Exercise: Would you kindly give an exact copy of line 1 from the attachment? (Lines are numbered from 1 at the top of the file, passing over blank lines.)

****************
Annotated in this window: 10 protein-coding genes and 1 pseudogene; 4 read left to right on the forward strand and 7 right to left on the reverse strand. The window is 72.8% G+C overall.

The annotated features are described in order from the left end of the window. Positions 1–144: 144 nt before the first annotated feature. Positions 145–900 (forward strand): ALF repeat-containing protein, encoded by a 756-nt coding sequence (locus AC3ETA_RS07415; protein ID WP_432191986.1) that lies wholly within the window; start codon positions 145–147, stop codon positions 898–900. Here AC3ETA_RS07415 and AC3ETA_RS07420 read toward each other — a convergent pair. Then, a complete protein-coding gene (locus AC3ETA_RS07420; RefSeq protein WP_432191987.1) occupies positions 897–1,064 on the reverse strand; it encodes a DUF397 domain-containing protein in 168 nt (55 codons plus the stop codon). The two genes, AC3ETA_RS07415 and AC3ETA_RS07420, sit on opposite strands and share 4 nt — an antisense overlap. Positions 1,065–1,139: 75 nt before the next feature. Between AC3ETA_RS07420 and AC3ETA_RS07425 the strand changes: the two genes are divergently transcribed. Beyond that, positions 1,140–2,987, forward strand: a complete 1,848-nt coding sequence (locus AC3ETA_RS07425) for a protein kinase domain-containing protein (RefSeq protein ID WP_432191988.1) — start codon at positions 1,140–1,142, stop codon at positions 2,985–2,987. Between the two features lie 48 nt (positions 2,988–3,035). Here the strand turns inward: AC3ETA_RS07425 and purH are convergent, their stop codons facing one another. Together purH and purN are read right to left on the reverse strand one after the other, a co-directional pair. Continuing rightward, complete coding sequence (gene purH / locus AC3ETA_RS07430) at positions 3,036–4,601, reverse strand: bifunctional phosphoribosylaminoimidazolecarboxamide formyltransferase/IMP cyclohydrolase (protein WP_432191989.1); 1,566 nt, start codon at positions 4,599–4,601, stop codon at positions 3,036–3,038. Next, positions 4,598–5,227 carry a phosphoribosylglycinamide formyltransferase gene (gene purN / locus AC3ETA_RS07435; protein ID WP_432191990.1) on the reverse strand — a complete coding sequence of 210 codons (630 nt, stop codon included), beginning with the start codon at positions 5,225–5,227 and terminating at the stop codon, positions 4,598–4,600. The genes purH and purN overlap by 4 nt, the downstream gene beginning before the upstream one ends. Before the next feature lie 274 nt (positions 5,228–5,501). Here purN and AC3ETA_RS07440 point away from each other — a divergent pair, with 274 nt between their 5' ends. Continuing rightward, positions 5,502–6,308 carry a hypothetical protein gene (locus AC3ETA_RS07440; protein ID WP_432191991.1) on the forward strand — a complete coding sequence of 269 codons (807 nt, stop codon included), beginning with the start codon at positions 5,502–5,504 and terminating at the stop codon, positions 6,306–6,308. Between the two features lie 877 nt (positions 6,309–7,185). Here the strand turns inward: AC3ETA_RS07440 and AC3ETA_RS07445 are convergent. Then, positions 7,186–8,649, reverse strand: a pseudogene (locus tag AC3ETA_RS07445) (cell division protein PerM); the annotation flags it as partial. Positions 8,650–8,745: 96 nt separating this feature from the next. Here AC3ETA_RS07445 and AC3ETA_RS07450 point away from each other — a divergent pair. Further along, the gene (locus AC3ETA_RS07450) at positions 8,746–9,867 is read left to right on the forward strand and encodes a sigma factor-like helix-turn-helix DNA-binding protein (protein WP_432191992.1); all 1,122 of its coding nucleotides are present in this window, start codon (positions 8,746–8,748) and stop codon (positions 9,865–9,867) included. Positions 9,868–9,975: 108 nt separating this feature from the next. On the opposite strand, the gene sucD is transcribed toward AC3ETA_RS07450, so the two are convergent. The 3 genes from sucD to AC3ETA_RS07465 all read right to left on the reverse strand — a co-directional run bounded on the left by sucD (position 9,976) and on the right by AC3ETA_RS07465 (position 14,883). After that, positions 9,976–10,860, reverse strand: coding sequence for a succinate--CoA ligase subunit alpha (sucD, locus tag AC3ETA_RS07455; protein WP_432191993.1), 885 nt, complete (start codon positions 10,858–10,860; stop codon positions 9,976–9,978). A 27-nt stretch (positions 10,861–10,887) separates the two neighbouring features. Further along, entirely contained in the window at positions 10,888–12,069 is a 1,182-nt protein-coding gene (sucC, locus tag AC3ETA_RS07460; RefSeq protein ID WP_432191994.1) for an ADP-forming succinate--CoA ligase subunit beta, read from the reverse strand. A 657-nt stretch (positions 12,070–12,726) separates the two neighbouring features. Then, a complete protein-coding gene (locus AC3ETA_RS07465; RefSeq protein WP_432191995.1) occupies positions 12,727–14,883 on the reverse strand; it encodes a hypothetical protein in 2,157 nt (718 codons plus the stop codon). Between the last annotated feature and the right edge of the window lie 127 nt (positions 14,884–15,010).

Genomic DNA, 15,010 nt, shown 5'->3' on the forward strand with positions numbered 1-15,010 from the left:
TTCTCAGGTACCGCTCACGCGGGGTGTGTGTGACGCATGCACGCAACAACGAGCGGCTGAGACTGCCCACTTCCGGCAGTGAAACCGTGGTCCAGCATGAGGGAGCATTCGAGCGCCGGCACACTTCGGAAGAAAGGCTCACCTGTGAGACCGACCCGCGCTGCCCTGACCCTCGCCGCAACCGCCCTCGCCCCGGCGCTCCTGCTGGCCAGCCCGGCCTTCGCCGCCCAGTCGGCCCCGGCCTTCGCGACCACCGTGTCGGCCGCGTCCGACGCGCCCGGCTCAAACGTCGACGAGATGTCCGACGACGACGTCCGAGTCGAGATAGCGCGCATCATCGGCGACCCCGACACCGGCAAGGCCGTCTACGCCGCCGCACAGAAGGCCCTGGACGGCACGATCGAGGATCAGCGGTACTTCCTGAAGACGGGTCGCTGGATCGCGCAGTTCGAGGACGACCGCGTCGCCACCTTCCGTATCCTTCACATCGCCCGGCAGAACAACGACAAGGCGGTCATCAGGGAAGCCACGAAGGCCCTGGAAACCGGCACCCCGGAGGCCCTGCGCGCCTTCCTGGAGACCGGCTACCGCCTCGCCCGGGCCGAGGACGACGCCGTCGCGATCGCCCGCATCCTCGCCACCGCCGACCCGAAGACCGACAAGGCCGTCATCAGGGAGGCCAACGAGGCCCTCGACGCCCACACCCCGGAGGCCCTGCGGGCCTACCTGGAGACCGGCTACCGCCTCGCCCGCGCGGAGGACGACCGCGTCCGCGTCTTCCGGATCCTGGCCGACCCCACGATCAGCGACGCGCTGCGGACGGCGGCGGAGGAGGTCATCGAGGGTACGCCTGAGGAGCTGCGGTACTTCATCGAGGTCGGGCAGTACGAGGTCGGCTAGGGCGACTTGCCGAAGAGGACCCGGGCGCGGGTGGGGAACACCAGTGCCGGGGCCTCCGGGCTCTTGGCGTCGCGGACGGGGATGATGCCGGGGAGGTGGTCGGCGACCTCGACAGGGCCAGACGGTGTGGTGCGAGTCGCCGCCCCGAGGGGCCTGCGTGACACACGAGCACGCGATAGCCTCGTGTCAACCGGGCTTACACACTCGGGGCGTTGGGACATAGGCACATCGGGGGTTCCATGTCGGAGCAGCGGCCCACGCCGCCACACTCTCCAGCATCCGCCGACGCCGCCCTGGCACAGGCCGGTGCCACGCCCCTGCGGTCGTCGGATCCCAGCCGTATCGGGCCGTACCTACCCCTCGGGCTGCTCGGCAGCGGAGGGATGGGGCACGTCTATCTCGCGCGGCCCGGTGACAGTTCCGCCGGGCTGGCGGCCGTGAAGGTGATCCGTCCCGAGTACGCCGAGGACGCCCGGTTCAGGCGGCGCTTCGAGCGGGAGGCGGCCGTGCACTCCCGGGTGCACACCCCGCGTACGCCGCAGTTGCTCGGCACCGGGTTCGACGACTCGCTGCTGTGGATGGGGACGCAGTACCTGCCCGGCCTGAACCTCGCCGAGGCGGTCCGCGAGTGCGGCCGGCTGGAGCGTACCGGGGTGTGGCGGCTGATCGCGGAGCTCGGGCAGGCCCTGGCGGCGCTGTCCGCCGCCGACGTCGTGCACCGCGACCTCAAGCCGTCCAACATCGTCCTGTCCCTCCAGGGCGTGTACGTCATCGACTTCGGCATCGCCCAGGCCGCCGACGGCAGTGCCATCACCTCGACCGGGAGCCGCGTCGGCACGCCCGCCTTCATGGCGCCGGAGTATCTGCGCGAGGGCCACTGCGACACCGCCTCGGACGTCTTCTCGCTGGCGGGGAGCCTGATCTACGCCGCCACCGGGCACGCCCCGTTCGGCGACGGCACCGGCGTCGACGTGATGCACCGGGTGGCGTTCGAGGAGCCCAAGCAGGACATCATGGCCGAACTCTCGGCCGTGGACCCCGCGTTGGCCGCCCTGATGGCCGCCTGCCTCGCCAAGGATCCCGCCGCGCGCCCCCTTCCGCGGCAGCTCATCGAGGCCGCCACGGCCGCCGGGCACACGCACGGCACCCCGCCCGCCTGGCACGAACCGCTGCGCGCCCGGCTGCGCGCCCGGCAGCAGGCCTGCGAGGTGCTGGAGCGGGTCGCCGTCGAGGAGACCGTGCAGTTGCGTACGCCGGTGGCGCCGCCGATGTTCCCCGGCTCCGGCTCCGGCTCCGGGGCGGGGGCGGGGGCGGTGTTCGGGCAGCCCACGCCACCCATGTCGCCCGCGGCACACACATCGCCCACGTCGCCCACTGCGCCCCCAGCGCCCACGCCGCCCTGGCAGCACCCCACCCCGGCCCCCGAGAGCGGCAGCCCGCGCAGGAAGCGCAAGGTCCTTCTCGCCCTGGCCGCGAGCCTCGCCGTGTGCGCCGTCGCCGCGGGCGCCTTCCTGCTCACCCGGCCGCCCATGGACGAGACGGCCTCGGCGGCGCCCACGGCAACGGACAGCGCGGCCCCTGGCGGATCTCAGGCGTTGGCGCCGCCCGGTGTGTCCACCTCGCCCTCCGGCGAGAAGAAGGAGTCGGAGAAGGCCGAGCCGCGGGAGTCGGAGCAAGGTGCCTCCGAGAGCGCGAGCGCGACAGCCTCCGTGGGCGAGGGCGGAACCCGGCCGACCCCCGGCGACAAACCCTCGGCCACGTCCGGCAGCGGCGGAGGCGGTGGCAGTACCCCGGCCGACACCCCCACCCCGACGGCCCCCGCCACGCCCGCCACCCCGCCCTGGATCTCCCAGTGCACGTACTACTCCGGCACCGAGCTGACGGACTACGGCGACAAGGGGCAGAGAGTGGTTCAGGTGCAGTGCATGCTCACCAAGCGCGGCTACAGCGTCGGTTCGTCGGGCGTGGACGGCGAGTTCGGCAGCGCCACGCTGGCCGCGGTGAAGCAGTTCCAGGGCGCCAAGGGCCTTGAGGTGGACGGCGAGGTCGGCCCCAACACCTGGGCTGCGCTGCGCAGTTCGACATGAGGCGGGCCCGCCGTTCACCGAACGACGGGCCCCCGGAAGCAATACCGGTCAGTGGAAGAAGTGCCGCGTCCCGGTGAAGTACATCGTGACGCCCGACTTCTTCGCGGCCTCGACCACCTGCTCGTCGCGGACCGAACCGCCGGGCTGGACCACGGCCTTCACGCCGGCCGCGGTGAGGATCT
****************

Annotated in this window: 10 protein-coding genes and 1 pseudogene; 4 read left to right on the forward strand and 7 right to left on the reverse strand. The window is 72.8% G+C overall.